sara shoenbeck

MusicWatch Weekly: winter light

Portland State University performances highlight Oregon's music calendar

Welcome to the light edition of MusicWatch! Like everybody else, our New Years resolutions included slimming down both spending and girth. You could trim down your musical meanderings and expenses this week by confining them to the campus of Portland State University, which offers several rewarding shows, some offering free admission.

Some are part of the Portland Winter Light Festival happening around town and centered this year on the PSU campus Feb. 7-9, and including Classical Revolution PDX, Portland Opera singers, a geodesic dome, dance, vaudeville performers, and much more.

The shadows of PSU faculty musicians will be projected in the Winter Light Festival’s Ombra Musici performance

• PSU prof and violinist Tomas Cotik plays some of the most beloved Baroque hits: some of JS Bach’s Sonatas and Partitas for Violin Solo and the Winter concerto from Vivaldi’s Four Seasons. Thursday’s performance will be live streamed. Saturday’s performance is part of Cotik’s shadowy new project Ombra Musici, in which the colossal shadows of Cotik and other PSU faculty musicians will be projected on the walls of the PSU library as they play. He writes:

Ombra Musici is an example of something I like to call massive media: it’s a combination of architecture and media that together transform our perception of space…. The medium is video and sound, the moving image. These aspects add an element of change, of contingency, which serves to capture attention. Architecture that is normally consumed in a passive state of attention becomes a focal point…

Furthermore, the content of the projection mimics some of the earliest and simplest examples of the projected moving image, the shadowplay. Ombra Musici harkens back to the earliest beginnings of cinema and looks forward to a future of expressive architectural surfaces and a mass spatialization of cinema in urban environments.

Noon Thursday and 7 pm Saturday, Lincoln Hall, Portland State University

Lisa Ann Marsh’s music highlights Portland’s Winter Light Festival.

• Friday’s festival show, The Light of Music, features the music of one of Portland’s most broadly appealing composers, PSU prof Lisa Ann Marsh, plus lights, night sky images, illuminated dancing, and ice instruments. Ten guest performers and five guest artists will join Marsh on stage for a retrospective of her favorite compositions.
7:30 pm Friday, Lincoln Hall, Portland State University

BRAVO Youth Orchestras annual Benefit Concert at PSU’s Lincoln Hall, features a pair of Venezuelan born musicians, Oregon Symphony and FearNoMusic fiddler Inés Voglar and cuatro (four-string guitar) master Freddy Vilches, leading performances of Venezuelan music. One of the world’s greatest Irish fiddlers, Kevin Burke, joins fellow fiddler Betsy Branch in traditional Irish music, and Portland neo-soul songwriter Blossom unleashes steel drums from her native Trinidad and Tobago, accompanied by BRAVO students. The Oregon Supreme Court’s first African-American Justice, Adrienne Nelson, will speak.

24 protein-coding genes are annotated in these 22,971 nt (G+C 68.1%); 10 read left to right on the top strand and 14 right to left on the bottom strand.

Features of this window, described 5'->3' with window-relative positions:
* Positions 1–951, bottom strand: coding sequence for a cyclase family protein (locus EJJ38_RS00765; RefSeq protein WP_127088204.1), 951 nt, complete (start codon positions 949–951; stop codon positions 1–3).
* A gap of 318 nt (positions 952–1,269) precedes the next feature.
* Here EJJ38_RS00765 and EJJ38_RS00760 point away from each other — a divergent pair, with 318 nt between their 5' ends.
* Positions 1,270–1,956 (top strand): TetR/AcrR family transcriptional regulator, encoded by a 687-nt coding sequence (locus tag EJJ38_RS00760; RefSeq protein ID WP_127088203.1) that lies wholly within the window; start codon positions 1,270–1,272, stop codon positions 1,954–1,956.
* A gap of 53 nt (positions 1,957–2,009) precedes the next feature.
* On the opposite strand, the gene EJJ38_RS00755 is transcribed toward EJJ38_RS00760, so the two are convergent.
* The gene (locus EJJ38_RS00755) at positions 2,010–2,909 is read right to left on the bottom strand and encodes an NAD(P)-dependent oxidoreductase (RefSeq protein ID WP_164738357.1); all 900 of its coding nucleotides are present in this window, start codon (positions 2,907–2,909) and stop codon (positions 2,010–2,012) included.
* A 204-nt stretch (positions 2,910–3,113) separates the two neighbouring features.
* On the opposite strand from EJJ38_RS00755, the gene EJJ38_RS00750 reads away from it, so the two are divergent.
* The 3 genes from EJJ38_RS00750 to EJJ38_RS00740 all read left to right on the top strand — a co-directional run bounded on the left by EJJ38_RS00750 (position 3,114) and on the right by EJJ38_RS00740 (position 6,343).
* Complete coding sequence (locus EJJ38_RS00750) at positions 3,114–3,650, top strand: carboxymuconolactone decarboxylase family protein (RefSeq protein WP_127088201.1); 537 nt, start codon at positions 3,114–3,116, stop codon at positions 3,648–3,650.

4 pm Saturday, Lincoln Hall, Portland State University

• Opera-heads got all excited when soprano Audrey Luna sang the highest written note (a stratospheric A) on the Metropolitan Opera stage last year. Let’s hope that striking but gimmicky feat doesn’t define her career, because her performance in the American premiere production of Thomas Adès’ new opera The Exterminating Angel as well as in the British composer’s previous The Tempest also displayed impressive vocal versatility, compelling acting skills, and eagerness to take chances on new music rather than merely repeating the usual coloratura classic roles as so many opera stars do.

Audrey Luna teaches and sings at PSU.

Oregonians should also hope that Luna’s ascent (vocal and career) doesn’t overshadow the fact that before she sang at the world’s leading opera houses (the Met, Vienna State Opera, Royal Opera House, Lyric Opera of Chicago et al) and with major orchestras (Berlin Philharmonic, London Symphony, New York Philharmonic, Los Angeles Philharmonic) Audrey Luna sang her first opera role right here at Portland State University: Pamina in The Magic Flute. The Salem native got her bachelor’s degree here in 2001 before moving on to conservatory, apprenticeships at US opera companies, and on to world renown. She’s returning to her alma mater to present a master class and sing a recital that features late Romantic music by Richard Strauss, symbolist sounds by Debussy, and American composer Samuel Barber’s ravishing, nostalgic Knoxville: Summer of 1915, based on James Agee’s novel.
3 pm Sunday, Lincoln Recital Hall.